C# Convert Char to String

Use the string constructor or ToString to convert a char to a string.
Convert Char, String. A char can be converted to a one-character string. There are several ways to do this. The clearest method is the ToString method.
Notes, performance. Other implementations may have better performance. For example, we can use the string constructor. We test these methods.ToStringConvert
First example. Here we have a character "x" and we convert it into a string with 2 different method calls. We use ToString, and the string constructor.String Constructor
C# program that converts chars to strings using System; class Program { static void Main() { char value = 'x'; // Perform conversions. string result = value.ToString(); Console.WriteLine("RESULT LENGTH: {0}", result.Length); string result2 = new string(value, 1); Console.WriteLine("RESULT2 LENGTH: {0}", result2.Length); } } Output RESULT LENGTH: 1 RESULT2 LENGTH: 1
Benchmark. In the Main entry point, both methods return an equivalent string from the char argument. Their results are equal. We test their runtime speed.

Version 1: The first method here, Method1, uses the string constructor to convert a char to a string.

Version 2: This version of the code calls the ToString virtual method on the char type.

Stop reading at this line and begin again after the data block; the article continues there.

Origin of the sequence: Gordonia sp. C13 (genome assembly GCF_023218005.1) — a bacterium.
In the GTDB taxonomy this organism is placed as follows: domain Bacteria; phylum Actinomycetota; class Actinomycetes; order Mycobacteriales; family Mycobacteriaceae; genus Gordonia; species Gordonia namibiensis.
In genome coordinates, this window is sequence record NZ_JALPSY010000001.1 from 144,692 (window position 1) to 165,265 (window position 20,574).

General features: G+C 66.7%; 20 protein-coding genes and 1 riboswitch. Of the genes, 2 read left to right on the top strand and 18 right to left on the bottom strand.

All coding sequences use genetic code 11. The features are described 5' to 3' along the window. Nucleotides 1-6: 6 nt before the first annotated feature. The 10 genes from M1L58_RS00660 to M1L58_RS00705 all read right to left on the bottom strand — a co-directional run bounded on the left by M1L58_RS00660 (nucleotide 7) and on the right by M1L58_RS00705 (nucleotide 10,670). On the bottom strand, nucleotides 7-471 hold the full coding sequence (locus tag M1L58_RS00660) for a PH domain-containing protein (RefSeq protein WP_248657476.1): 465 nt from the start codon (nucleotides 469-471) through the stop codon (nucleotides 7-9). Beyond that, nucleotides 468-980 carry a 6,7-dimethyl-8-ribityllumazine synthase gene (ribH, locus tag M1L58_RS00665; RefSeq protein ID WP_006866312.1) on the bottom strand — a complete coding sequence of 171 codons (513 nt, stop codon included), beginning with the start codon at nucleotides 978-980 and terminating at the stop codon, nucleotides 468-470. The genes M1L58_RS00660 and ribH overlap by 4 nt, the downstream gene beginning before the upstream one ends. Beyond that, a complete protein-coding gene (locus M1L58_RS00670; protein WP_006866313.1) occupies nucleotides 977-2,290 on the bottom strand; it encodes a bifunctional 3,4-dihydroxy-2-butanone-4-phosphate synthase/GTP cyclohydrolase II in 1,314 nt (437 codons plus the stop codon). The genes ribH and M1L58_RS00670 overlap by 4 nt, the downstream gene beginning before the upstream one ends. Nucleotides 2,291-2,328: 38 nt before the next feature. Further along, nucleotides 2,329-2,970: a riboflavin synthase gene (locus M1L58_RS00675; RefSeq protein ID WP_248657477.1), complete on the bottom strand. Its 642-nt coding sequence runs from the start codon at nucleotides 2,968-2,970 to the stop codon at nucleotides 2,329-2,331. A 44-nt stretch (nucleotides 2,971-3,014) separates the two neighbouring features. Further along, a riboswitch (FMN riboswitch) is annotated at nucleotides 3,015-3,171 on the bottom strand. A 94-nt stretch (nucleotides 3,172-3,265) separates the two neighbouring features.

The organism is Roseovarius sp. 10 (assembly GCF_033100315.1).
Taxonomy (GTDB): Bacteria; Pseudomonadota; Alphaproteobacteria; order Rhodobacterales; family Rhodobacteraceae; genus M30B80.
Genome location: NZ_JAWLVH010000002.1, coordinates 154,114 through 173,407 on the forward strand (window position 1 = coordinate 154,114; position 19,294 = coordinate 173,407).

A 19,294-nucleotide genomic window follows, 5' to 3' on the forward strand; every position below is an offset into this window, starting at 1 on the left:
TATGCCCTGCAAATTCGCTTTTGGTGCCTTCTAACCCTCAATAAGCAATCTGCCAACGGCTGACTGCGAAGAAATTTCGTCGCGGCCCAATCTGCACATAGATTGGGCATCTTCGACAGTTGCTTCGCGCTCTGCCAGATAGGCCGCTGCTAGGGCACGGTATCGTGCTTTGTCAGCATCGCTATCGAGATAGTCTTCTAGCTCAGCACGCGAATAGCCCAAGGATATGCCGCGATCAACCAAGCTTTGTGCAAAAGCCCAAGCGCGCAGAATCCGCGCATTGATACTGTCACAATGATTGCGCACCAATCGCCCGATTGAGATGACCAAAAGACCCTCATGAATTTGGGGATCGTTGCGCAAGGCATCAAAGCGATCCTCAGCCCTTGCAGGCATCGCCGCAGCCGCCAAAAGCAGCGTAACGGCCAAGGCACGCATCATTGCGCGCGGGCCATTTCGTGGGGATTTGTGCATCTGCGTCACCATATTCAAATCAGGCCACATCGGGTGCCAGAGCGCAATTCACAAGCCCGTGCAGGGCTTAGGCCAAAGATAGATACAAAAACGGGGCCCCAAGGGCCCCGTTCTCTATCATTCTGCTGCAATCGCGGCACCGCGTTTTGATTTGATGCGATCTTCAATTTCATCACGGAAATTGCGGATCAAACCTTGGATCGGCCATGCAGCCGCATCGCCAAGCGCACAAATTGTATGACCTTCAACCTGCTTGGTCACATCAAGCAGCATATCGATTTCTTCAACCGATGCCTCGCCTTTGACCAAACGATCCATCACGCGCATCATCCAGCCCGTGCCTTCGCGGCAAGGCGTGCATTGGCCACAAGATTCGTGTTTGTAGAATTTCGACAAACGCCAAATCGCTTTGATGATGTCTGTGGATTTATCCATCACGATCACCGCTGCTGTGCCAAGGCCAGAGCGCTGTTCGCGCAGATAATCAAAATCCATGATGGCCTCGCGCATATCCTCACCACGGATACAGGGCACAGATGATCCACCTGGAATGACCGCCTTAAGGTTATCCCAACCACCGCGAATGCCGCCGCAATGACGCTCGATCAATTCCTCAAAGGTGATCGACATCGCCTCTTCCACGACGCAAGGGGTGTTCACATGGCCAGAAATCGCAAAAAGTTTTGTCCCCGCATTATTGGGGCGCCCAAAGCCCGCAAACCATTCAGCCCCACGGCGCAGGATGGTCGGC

Result: Using the string constructor is a slightly faster approach. But other approaches, like lookup tables, are probably even better.

C# program that times char conversion using System; using System.Diagnostics; class Program { static string Method1(char value) { return new string(value, 1); } static string Method2(char value) { return value.ToString(); } const int _max = 100000000; static void Main() { Console.WriteLine(Method1('c')); Console.WriteLine(Method2('c')); var s1 = Stopwatch.StartNew(); // Version 1: use string constructor. for (int i = 0; i < _max; i++) { Method1('c'); } s1.Stop(); // Version 2: use ToString. var s2 = Stopwatch.StartNew(); for (int i = 0; i < _max; i++) { Method2('c'); } s2.Stop(); Console.WriteLine(((double)(s1.Elapsed.TotalMilliseconds * 1000000) / _max).ToString("0.00 ns")); Console.WriteLine(((double)(s2.Elapsed.TotalMilliseconds * 1000000) / _max).ToString("0.00 ns")); Console.Read(); } } Output c c 10.37 ns 10.48 ns
Timing results. On my system, the results consistently indicated that the string constructor was slightly faster. And this held true regardless of what order the methods were tested.

Note: There is probably somewhat less overhead involved in calling the string constructor.

Lookup tables. We could implement a lookup table to get cached 1-char strings. The char could be used as an index into a precomputed array of strings.

And: This would change a string allocation into an array element load. This improves performance.

A summary. It is simplest to just use the ToString method call. We can sometimes use Substring to take a one-character string from an input string, avoiding the char type.Substring
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